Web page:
How urban concentration affects economic growth
The author explores the issue of urban over-concentration econometrically, using data from a panel of 80 to 100 countries every 5 years from 1960 to 1995. He finds the following: 1) At any level of development there is indeed a best degree or national urban concentration. It increases sharply as income rises, up to a per capita income of about $ 5,000 (Penn World table purchasing parity income), before declining modestly. The best degree of concentration declines with country scale. Growth losses from significantly non-optimal concentration are large. Those losses tend to rise with level of development, peaking at a very high level (about 1.5 annual percentage points of economic growth). Results are very robust. 2) In a group of 72 countries in 1990, roughly 30 have satisfactory urban concentration, 24 have excessive concentration, and 5 to 16 countries have too little. 3) The list of countries with highly excessive concentration includes Argentina, Chile, Costa Rica, and Panama (in Latin America); the Republic of Korea and Thailand (in Asia); Congo (in Africa); and Greece, Ireland, and Portugal (in Europe). Many of these countries have explicitly unitary governments or federal structures have traditionally been severely constrained. 4) The list of countries with too little urban concentration includes Belgium (a small, split country) and special cases such as Czechoslovakia and the former Yugoslavia. 5) Urban concentration declines with national scale. It initially rises with income, the peaks at a per capita income of about $ 3,000, before declining. If the largest city in a country is a port, increased trade leads to increased urban concentration. Otherwise, increased trade leads to deconcentration as markets i the hinterland open up to trade. But trade effects are modest. 5) Similarly, more political decentralization (or increased federalism) only modestly reduces urban concentration. However, interregional transport infrastructure - especially dense road networks - significantly reduce urban concentration, an effect that rises with income.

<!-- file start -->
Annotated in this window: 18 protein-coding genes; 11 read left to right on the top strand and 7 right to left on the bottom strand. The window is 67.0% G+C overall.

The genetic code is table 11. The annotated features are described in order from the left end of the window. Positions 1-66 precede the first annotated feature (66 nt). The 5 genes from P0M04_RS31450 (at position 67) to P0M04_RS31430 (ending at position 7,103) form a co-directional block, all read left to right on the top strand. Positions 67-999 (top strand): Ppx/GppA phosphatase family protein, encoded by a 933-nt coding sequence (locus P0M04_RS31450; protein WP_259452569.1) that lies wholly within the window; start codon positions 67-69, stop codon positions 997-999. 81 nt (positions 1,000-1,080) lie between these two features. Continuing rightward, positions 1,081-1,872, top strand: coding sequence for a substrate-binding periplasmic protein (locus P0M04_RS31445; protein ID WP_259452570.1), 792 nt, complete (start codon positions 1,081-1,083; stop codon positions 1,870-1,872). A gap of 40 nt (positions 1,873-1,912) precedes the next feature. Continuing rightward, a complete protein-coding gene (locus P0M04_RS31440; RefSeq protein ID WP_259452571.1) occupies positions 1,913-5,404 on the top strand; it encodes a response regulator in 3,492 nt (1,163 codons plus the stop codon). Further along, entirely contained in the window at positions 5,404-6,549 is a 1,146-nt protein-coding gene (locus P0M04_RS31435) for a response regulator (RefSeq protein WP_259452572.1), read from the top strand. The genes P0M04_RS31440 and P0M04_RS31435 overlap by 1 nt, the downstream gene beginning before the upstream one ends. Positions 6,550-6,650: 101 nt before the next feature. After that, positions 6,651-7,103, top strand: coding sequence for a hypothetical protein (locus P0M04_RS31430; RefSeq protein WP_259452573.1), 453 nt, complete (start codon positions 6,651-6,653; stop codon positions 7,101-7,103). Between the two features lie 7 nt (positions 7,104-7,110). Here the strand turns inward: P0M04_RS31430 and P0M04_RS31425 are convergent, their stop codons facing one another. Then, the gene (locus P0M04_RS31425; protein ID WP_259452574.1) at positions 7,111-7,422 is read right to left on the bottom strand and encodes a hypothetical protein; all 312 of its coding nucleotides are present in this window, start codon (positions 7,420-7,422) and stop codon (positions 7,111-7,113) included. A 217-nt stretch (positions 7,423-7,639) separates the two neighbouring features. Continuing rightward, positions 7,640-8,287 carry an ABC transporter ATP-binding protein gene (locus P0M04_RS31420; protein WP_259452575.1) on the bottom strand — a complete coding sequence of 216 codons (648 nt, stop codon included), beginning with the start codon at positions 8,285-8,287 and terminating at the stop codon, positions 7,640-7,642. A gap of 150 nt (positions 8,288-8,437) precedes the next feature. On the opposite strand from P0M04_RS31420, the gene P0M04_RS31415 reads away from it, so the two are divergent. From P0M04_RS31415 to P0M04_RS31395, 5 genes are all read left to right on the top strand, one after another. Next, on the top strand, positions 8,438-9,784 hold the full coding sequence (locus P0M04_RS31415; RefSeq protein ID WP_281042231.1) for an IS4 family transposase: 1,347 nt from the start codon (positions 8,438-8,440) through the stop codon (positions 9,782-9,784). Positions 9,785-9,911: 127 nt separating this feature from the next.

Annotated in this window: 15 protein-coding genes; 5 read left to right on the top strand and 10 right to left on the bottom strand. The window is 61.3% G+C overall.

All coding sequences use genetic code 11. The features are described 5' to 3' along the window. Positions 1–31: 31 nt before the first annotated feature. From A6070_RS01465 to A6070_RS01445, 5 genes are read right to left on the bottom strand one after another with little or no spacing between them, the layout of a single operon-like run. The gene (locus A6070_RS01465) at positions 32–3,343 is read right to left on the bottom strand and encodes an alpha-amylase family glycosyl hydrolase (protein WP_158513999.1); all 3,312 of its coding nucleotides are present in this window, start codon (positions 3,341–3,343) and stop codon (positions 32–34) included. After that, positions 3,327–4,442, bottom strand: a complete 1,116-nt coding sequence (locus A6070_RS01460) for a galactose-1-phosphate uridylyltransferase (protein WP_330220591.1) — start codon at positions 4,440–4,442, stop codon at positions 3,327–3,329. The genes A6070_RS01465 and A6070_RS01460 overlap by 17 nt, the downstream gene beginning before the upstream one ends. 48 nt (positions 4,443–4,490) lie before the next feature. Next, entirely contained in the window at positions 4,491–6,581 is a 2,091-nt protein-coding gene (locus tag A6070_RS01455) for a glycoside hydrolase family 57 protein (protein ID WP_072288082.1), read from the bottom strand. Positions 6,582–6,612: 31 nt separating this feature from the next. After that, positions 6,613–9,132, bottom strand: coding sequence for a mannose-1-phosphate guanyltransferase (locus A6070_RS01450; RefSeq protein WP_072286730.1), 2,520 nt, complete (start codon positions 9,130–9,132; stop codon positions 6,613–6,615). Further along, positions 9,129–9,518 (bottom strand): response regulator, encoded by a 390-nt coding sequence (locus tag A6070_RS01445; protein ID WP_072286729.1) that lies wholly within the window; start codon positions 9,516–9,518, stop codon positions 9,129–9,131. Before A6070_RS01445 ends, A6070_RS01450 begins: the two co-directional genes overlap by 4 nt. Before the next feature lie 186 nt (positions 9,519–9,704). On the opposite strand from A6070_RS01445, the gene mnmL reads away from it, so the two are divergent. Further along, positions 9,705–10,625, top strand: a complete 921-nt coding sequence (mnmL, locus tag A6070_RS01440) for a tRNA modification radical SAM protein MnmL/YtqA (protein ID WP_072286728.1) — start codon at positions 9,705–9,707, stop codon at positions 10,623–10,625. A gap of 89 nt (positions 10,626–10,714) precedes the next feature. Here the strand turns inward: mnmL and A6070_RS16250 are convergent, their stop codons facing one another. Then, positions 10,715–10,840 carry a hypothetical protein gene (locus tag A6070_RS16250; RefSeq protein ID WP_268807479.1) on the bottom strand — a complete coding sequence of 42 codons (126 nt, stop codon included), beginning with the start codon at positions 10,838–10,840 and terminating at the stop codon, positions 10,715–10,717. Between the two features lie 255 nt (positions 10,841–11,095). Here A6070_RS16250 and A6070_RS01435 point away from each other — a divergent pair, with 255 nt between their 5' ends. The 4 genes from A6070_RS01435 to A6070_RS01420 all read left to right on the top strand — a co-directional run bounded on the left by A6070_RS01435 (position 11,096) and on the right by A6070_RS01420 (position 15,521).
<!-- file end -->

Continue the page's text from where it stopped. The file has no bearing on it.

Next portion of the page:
|Date of creation:||30 Apr 2000|
|Date of revision:|
|Contact details of provider:|| Postal: |
Phone: (202) 477-1234
Web page: http://www.worldbank.org/
More information through EDIRC
Please report citation or reference errors to , or , if you are the registered author of the cited work, log in to your RePEc Author Service profile, click on "citations" and make appropriate adjustments.:
- Duncan Black & Vernon Henderson, 1999. "A Theory of Urban Growth," Journal of Political Economy, University of Chicago Press, vol. 107(2), pages 252-284, April.
- Glaeser, E.L. & Ades, A.F., 1993.
"Trade and Circuses: Explaining Urban Giants,"
Harvard Institute of Economic Research Working Papers
1646, Harvard - Institute of Economic Research.
- Robert J. Barro, 1989.
"Economic Growth in a Cross Section of Countries,"
NBER Working Papers
3120, National Bureau of Economic Research, Inc.
- S Durlauf & Danny Quah, 1998.
"The New Empirics of Economic Growth,"
CEP Discussion Papers
dp0384, Centre for Economic Performance, LSE.